The UK has just woken up to the fact that retailers at airports have been playing the VAT system.

The focus of the media coverage has been on the VAT money, failing to give much emphasis to the fact this is also a sophisticated and coordinated attack on personal privacy.

This situation has been obvious to me for years and it doesn't just occur in the UK. Whenever one of these retailers asks me for a boarding pass, I always refuse. Sometimes they lie to me and tell me that it is mandatory to let them scan my boarding pass: I tell them that a travel companion has the boarding passes and at this point they usually find some way to complete the transaction without further comment.

It is only necessary to pay the correct amount

With the rise of payment cards, people seem to be forgetting that you can pay for things in cash. If I have the right change to pay for something in this scenario, I typically put it on the counter and walk away. Why should I have to waste my time helping a poorly trained cashier understand VAT? I already deal with enough computer problems in the job I'm paid to do, why should I lose my time when on vacation explaining to a cashier that their computer is failing to correctly deduct 20% VAT?

Whenever showing a boarding pass or passport

It is far too common for people to try and scan or copy documents these days. When somebody in an airport shop or hotel asks to see a document, I don't let it out of my hands. It is not hard to cover the barcode with your fingers too. This prevents them making an unauthorized copy or using a barcode scanner to extract personal data. Some of these staff literally try to snatch the documents out of people's hands and drop them onto a scanner next to their till. In some countries hotels are obliged to look at your passport and make a record of the name but they often have no obligation to photocopy or scan it and it is often a huge risk if they do.

If the airports are genuinely concerned about the security of passengers, they would be just as thorough in protecting data as they are in the hunt for terrorists. For example, they could give VAT-free passengers colour-coded boarding passes or some other vouchers without any personal information on them.

VAT diversion funds customer data grab

Shops pocket an extra 20% of the price of a product and they condition everybody, staff and customers, to having all customer data expropriated from the boarding pass at the point of sale, even the customers not eligible for a tax refund are unnecessarily having their data hoovered up in this way. The VAT money diverted away from both the tax man and the customer is rolled back into the system to fund the data grab. UK law promises customers significant protection from unlawful use of personal data, so how can these retailers lie to passengers and tell them that scanning the boarding pass is mandatory? Why not ask the Information Commission's Office to check up on this?

Paying the correct amount and walking away

It is not hard for people to add up the amount of VAT included in a price, deduct it themselves, give the correct and exact amount of cash to the cashier and walk away. Just type the price into your smart phone, divide by 1.2 and you can see the amount to pay. For example, if a product costs £24.95, just type 24.95 ÷ 1.2 into the calculator on your phone and you find that you have to pay £20.79.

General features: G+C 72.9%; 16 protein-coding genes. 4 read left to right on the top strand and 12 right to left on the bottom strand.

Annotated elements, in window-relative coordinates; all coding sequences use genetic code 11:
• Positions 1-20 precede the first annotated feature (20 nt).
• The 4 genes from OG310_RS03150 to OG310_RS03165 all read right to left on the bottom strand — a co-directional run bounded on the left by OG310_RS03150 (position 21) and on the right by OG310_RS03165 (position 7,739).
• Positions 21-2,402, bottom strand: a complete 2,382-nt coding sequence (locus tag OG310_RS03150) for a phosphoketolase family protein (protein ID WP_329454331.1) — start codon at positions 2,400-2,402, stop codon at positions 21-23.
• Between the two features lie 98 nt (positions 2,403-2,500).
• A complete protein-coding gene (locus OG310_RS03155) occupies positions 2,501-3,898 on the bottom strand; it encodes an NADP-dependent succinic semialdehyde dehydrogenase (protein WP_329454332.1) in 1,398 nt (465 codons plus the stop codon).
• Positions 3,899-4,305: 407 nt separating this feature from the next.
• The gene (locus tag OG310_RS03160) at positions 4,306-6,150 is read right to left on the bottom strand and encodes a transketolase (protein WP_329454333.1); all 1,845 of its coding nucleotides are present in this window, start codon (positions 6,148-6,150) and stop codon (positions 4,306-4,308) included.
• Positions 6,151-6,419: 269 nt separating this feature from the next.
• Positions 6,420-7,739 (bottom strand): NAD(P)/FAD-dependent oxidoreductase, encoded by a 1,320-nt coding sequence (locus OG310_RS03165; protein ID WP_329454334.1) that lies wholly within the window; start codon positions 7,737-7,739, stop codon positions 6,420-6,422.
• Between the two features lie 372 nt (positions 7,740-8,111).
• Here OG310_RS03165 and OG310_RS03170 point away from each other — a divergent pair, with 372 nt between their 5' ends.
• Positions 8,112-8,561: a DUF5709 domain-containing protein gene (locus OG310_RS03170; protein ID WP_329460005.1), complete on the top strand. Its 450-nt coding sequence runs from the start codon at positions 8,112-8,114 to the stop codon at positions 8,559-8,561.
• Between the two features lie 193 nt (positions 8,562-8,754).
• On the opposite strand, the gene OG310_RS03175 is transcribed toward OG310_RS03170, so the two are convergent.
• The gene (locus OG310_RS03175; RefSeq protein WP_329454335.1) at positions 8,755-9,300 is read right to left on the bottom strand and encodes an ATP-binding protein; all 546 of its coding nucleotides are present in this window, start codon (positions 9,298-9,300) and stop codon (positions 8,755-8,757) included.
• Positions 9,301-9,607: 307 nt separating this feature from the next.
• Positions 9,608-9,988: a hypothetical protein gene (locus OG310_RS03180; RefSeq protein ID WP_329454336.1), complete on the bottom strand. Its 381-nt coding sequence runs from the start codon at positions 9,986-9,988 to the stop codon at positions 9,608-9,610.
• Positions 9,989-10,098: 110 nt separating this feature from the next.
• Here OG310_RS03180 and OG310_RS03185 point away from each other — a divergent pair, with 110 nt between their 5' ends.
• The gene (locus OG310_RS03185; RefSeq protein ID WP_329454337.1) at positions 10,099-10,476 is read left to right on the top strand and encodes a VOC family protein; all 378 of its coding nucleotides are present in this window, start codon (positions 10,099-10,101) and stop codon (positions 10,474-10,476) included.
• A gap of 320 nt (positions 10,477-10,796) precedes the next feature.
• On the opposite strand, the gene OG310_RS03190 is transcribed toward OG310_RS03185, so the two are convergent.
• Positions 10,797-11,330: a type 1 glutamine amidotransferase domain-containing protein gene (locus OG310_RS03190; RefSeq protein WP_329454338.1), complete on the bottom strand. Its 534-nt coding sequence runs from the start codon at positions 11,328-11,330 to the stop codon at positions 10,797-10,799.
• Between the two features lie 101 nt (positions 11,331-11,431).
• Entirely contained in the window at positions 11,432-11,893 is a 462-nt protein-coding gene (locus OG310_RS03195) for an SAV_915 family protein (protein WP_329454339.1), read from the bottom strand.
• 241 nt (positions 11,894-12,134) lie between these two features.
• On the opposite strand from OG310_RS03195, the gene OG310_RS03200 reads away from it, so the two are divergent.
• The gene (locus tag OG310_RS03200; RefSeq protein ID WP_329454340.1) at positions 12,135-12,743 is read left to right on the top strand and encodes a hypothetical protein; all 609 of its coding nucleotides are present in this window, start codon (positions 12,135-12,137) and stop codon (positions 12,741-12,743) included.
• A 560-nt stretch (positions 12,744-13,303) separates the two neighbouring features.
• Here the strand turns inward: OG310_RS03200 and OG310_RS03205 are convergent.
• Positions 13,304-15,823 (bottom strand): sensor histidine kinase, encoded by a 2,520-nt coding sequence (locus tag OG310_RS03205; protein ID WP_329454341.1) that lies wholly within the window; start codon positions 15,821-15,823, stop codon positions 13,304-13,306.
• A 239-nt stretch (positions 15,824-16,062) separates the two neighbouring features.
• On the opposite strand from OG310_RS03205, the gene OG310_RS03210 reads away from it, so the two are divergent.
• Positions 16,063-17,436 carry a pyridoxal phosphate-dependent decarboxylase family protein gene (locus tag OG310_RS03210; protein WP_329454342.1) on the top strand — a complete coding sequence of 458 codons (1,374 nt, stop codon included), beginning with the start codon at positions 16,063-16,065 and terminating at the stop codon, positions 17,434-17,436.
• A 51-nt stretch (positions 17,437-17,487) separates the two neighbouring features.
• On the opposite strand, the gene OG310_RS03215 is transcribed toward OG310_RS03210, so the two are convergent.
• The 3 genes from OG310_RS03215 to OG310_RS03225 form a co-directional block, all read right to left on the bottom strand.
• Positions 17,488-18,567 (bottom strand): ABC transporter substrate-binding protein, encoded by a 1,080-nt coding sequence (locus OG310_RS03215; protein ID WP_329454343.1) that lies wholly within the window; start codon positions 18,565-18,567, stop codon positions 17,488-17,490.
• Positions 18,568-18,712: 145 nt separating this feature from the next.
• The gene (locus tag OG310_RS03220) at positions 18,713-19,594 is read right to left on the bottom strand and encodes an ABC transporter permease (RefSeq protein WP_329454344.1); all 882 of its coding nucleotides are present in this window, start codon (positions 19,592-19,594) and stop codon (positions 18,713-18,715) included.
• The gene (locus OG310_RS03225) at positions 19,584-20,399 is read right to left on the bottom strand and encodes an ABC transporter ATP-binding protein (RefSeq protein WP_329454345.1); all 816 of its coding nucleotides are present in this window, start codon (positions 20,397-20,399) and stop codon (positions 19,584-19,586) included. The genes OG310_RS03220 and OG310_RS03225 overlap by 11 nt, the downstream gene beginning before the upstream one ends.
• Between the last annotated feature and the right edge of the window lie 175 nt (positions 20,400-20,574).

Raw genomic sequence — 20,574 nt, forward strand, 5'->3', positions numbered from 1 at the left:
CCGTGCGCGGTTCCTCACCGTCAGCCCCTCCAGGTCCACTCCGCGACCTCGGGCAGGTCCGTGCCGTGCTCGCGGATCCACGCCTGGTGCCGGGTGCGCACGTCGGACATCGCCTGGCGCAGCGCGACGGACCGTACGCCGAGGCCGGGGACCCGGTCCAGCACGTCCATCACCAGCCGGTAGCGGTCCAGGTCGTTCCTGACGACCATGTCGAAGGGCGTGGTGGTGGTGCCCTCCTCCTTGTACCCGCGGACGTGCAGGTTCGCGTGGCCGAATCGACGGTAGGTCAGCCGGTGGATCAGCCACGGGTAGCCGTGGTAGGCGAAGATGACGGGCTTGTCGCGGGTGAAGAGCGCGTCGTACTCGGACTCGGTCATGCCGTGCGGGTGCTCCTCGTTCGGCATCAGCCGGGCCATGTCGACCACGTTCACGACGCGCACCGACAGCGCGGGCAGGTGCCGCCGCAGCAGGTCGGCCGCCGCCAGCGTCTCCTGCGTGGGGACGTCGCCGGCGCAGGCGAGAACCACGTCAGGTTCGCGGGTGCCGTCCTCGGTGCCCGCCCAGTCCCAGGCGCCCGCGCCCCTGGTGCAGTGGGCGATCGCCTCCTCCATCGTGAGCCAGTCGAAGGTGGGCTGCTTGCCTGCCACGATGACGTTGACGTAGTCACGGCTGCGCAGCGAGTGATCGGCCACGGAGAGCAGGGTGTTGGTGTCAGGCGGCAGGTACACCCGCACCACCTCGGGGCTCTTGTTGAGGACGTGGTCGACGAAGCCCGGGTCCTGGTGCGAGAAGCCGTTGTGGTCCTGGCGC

It may only be necessary to show a boarding pass or ID for purchasing duty-free alcohol or tobacco.

Not just for airports

Carrying a correct amount of cash doesn't just help navigate the data grab in airports. Consider some of the other scenarios:

  • A long queue at the cashier in a petrol station, typically on a Sunday afternoon. Did you ever notice somebody who just walks past the queue and puts the exact change (or a cheque) on the counter and drives away while everybody else is waiting to pay with some payment card and scan their loyalty card?
  • Restaurant in a tourist spot, you receive a bill and notice they have added VAT and service charges or something you didn't ask for like bread. In European countries and Australia, the price next to each dish on the menu is the only price you have to pay, just like the price on the shelf in a shop or the price on a web page. If you have the right change you can just pay that amount and walk away without a discussion. In the US the taxes are added later and some tourist hot spots in Europe try this with English speaking customers, thinking that if they are American they won't complain.
  • Hotel tries to insist on a currency conversion when charging your credit card. Maybe you've already realized that dynamic currency conversion (DCC) used by retailers often adds at least 3% to a purchase but some hotels try to go way beyond this. The booking confirmation page you printed from their web site gives you a total price in one currency, perhaps USD or EUR and they use some arbitrary exchange rate, with a whopping 30% margin or more, to convert to the local currency and ask you to insert your PIN number or sign a credit card authorization. The best answer to this practice is usually to carry banknotes in the currency used for the booking, paying that exact amount in cash and if they try to argue, just keep counting out the bank notes to prove it matches the confirmation page. Hotels only get away with this trick because few people check the rate, even fewer carry sufficient cash and you may not be able to use local cash machines to get the currency specified in your booking. This is a situation I've encountered in eastern Europe and South America where it is common to quote in EUR and USD even if that isn't the domestic currency.